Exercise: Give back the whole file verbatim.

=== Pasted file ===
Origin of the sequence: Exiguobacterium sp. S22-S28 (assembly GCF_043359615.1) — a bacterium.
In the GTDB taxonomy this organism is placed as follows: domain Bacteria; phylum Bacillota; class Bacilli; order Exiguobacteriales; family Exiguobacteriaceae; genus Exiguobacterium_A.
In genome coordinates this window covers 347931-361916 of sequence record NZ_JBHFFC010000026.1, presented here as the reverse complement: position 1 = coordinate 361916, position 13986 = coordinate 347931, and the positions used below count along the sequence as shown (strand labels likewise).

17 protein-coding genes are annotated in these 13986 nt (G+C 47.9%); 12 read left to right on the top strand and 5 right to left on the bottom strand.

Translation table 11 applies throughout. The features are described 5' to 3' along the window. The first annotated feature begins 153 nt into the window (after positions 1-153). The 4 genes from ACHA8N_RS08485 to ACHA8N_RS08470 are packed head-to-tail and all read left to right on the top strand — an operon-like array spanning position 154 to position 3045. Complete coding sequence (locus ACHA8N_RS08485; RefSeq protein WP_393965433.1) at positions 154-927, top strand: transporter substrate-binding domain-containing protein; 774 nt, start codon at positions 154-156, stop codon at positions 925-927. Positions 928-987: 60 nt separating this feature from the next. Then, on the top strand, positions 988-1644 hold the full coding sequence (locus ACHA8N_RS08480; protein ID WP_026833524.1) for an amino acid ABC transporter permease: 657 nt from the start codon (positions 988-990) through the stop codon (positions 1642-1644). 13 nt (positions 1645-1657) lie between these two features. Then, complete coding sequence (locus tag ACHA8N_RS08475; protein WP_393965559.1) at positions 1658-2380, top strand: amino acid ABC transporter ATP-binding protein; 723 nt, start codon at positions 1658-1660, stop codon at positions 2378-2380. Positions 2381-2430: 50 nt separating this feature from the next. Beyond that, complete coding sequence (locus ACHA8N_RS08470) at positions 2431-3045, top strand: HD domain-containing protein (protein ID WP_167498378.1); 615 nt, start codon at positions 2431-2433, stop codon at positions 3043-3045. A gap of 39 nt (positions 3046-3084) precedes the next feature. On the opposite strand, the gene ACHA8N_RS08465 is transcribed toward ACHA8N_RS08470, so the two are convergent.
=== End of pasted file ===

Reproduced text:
Origin of the sequence: Exiguobacterium sp. S22-S28 (assembly GCF_043359615.1) — a bacterium.
In the GTDB taxonomy this organism is placed as follows: domain Bacteria; phylum Bacillota; class Bacilli; order Exiguobacteriales; family Exiguobacteriaceae; genus Exiguobacterium_A.
In genome coordinates this window covers 347931-361916 of sequence record NZ_JBHFFC010000026.1, presented here as the reverse complement: position 1 = coordinate 361916, position 13986 = coordinate 347931, and the positions used below count along the sequence as shown (strand labels likewise).

17 protein-coding genes are annotated in these 13986 nt (G+C 47.9%); 12 read left to right on the top strand and 5 right to left on the bottom strand.

Translation table 11 applies throughout. The features are described 5' to 3' along the window. The first annotated feature begins 153 nt into the window (after positions 1-153). The 4 genes from ACHA8N_RS08485 to ACHA8N_RS08470 are packed head-to-tail and all read left to right on the top strand — an operon-like array spanning position 154 to position 3045. Complete coding sequence (locus ACHA8N_RS08485; RefSeq protein WP_393965433.1) at positions 154-927, top strand: transporter substrate-binding domain-containing protein; 774 nt, start codon at positions 154-156, stop codon at positions 925-927. Positions 928-987: 60 nt separating this feature from the next. Then, on the top strand, positions 988-1644 hold the full coding sequence (locus ACHA8N_RS08480; protein ID WP_026833524.1) for an amino acid ABC transporter permease: 657 nt from the start codon (positions 988-990) through the stop codon (positions 1642-1644). 13 nt (positions 1645-1657) lie between these two features. Then, complete coding sequence (locus tag ACHA8N_RS08475; protein WP_393965559.1) at positions 1658-2380, top strand: amino acid ABC transporter ATP-binding protein; 723 nt, start codon at positions 1658-1660, stop codon at positions 2378-2380. Positions 2381-2430: 50 nt separating this feature from the next. Beyond that, complete coding sequence (locus ACHA8N_RS08470) at positions 2431-3045, top strand: HD domain-containing protein (protein ID WP_167498378.1); 615 nt, start codon at positions 2431-2433, stop codon at positions 3043-3045. A gap of 39 nt (positions 3046-3084) precedes the next feature. On the opposite strand, the gene ACHA8N_RS08465 is transcribed toward ACHA8N_RS08470, so the two are convergent.